One of the paid writing jobs I have cobbled up over the years has been working with people on their résumés. Most often, the folks I’ve helped have been offered the jobs they wanted or have gotten into their schools of choice, and that is a very nice feeling. But as a writer, it’s always a challenge; sometimes you are dealing with someone who has very little experience, too much experience, or totally irrelevant experience, and you must WITHOUT BEING A HUGE LIAR find a way to translate his or her past skills into what an employer or school is looking for. The not-lying part of it is a big deal, as well as using language that is at least in the ballpark of practical use by the applicant. After all, nothing says “someone else wrote this big bunch of crap for me” more than when you fill Cletus Chewintabaccy‘s résumé with high-level marketing jargon and a list a dubious frilly achievements. At some point, Cletus is going to be asked just where in France the “Sorbitol Institute” is and how he managed to ghost-write five New York Times’ best-sellers while concurrently inventing Moon Boots.

I was prompted today to think about résumé writing from this CNN article, which lists LinkedIn’s Top Ten Overused Résumé Words, which are:

1. Extensive experience

2. Innovative

3. Motivated

4. Results-oriented

5. Dynamic

6. Proven track record

7. Team player

8. Fast-paced

9. Problem solver

10. Entrepreneurial

Oh yes, I know these, and know them well. Set the timer for 20 seconds, and I will write you a clichéd personal summary. GO!:

Dynamic, motivated, results-oriented professional with extensive experience and a proven track record. Entrepreneurial yet dedicated team player who thrives in a fast-paced, problem-solving environment.

Right?? Anyone who has ever written or read a résumé knows this is just such horse feces. You aren’t even reading those words because they are so overworked as to have become meaningless, yet all of them are still used in business so extensively. THEY LIVE.

I so wish résumés could just simply tell the truth. It sure would make my job lots easier. Oh, if only I could have written…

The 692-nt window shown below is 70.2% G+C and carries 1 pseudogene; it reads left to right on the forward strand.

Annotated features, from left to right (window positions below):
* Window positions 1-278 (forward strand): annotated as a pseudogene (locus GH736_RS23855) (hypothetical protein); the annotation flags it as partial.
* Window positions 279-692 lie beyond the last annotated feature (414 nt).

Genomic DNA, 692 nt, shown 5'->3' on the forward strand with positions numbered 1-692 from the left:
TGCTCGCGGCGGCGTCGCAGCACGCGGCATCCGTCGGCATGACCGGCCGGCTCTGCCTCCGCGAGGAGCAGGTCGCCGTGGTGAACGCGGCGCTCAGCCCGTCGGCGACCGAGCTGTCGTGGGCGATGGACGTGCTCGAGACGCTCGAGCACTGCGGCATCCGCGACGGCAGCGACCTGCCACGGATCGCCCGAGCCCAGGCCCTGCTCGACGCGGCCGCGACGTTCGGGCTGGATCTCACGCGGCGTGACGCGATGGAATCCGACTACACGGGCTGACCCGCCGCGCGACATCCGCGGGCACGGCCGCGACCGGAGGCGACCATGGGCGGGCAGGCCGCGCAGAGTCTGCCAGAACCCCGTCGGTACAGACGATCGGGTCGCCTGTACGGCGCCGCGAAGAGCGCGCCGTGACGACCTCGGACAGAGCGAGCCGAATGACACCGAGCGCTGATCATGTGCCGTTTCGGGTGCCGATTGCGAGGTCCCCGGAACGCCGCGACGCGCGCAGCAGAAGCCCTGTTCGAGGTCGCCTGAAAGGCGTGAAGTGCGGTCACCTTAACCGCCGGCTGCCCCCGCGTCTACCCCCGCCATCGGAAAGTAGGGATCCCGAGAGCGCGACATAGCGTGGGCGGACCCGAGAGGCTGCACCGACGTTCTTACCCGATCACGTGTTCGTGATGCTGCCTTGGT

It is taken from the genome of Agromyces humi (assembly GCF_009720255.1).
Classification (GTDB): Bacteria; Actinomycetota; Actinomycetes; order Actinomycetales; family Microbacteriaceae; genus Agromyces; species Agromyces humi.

...Mid-life undereducated middle manager thrown to curb by overeducated youthful upper management. Reluctant career changer; willing to sulk morosely in corner for paycheck with health benefits. Will occasionally answer phones and bitch with others in the break room. Knows how to tie a tie. Bitter; enjoys professional sports on television.

...Artsy hipster applying to honors program only because of strong parental demand. Will flunk out mid-semester third year, but parents will make sizable university donation to reinstate good standing. Committed to never straining the workload of teaching assistants by actually ever handing in a paper to be graded. Sunglasses 24/7.

...Climbed corporate ladder by systematically undercutting and stealing the ideas of co-workers, brown-nosing superiors, and strategic in-house serial dating. Will say or do anything for employer if actions result in more money, power, and chicks. Does good meeting and brushes teeth after lunch in the executive can. No detectable soul to hamper worldwide success goals.

...Sweet frumpy mom of four crushingly-adorable “kiddos” wishes to re-enter the workforce after fifteen years of domestic duty. Brain so fried by speaking only with children for so long that adult conversations are peppered with the words “potty,” “no-no,” “beddy-bye,” and “look both ways before you cross!” Hard-working and kind; often distracted by telephone calls from aforementioned “kiddos.” Will do birthday and holiday shopping online on company time, but also will arrange all office parties, take extra work home to do after the kids are in beddy-bye, and always carries a spare tampon.

Call me innovative, but I think I have something here.